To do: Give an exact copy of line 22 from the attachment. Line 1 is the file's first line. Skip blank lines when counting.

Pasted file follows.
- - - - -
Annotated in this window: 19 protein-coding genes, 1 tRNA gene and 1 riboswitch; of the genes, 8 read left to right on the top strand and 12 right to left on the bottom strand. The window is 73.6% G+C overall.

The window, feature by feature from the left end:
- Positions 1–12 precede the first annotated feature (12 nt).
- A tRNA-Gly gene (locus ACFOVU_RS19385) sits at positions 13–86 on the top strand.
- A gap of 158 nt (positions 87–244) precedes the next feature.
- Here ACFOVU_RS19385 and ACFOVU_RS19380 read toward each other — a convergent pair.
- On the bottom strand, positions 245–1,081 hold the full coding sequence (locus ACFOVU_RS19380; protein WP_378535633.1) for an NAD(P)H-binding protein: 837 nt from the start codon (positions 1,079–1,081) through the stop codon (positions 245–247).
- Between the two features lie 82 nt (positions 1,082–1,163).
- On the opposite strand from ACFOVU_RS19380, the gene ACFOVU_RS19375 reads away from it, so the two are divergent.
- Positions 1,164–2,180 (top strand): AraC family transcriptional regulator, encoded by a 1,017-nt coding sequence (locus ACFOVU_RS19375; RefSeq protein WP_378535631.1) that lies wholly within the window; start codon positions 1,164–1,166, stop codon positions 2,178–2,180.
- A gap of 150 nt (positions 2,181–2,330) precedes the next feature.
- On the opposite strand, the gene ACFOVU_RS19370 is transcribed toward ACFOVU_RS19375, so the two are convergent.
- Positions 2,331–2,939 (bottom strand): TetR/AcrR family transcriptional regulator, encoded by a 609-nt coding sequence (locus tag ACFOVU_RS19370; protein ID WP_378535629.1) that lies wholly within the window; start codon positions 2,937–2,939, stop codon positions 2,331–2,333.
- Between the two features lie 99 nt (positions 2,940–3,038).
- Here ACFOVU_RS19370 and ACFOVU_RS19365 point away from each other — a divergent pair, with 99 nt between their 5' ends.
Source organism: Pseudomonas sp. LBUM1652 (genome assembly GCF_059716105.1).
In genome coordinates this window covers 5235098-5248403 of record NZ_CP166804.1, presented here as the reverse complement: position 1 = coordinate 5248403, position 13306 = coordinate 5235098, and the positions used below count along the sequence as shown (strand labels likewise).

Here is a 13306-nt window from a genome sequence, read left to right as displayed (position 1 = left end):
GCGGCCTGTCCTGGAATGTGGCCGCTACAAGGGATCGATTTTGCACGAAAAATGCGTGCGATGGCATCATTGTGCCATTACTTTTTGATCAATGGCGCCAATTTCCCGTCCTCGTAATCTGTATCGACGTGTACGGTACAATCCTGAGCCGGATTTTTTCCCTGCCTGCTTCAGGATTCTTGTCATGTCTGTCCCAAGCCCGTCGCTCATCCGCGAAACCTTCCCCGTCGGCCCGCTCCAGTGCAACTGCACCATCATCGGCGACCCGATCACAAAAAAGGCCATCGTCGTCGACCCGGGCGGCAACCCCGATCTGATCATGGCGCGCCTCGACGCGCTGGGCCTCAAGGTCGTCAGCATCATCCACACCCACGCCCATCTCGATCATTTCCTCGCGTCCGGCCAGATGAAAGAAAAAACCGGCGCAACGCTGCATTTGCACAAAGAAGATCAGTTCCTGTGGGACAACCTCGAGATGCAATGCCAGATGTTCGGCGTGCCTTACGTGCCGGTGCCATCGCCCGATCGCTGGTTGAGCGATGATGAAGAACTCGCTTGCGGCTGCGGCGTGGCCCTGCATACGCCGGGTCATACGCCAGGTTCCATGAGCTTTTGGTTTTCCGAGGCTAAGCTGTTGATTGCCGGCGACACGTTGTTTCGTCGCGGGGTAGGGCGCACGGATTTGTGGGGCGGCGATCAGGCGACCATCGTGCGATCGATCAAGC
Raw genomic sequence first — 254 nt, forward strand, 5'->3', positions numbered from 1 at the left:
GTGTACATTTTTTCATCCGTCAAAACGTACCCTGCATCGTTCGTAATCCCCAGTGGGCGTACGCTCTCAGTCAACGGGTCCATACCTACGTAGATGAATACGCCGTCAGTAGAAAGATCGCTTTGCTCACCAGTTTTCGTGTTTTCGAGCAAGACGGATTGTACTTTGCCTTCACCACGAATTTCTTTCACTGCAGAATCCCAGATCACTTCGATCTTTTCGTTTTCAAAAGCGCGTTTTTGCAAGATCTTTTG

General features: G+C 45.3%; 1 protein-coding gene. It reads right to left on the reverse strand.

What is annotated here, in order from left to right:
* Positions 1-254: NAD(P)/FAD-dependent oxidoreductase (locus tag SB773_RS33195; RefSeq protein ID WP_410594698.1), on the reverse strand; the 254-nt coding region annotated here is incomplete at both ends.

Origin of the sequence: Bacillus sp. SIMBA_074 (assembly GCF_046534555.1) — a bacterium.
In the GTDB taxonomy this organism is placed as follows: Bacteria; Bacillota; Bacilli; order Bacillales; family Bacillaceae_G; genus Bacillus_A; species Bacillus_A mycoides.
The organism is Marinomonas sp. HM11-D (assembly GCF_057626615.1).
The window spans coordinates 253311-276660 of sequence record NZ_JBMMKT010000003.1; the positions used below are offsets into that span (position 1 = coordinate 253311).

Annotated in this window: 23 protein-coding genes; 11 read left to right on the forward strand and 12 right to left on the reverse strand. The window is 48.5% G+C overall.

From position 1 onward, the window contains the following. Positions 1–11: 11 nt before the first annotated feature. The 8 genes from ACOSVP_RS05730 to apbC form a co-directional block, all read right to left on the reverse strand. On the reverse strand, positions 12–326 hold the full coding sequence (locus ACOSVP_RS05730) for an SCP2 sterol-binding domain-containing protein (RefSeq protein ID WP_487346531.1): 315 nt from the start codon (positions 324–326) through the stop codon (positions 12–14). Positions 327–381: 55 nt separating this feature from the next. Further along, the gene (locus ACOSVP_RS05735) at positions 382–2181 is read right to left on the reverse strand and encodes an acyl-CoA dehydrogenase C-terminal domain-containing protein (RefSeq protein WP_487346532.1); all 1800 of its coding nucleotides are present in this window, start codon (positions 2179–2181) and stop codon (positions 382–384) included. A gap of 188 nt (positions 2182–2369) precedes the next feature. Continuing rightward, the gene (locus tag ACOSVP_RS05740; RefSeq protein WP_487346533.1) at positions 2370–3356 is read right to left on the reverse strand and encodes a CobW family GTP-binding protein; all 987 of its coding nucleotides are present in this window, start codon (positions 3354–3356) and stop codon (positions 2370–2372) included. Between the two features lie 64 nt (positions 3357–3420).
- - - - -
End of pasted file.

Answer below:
General features: G+C 45.3%; 1 protein-coding gene. It reads right to left on the reverse strand.